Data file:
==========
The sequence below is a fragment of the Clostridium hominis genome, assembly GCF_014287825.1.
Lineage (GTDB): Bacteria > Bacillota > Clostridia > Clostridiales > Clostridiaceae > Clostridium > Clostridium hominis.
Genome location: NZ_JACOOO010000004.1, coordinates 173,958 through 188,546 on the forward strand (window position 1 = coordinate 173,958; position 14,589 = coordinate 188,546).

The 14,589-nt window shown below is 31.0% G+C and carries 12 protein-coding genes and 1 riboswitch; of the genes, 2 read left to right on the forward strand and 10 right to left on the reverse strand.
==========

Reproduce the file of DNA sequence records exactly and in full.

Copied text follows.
The sequence below is a fragment of the Clostridium hominis genome, assembly GCF_014287825.1.
Lineage (GTDB): Bacteria > Bacillota > Clostridia > Clostridiales > Clostridiaceae > Clostridium > Clostridium hominis.
Genome location: NZ_JACOOO010000004.1, coordinates 173,958 through 188,546 on the forward strand (window position 1 = coordinate 173,958; position 14,589 = coordinate 188,546).

The 14,589-nt window shown below is 31.0% G+C and carries 12 protein-coding genes and 1 riboswitch; of the genes, 2 read left to right on the forward strand and 10 right to left on the reverse strand.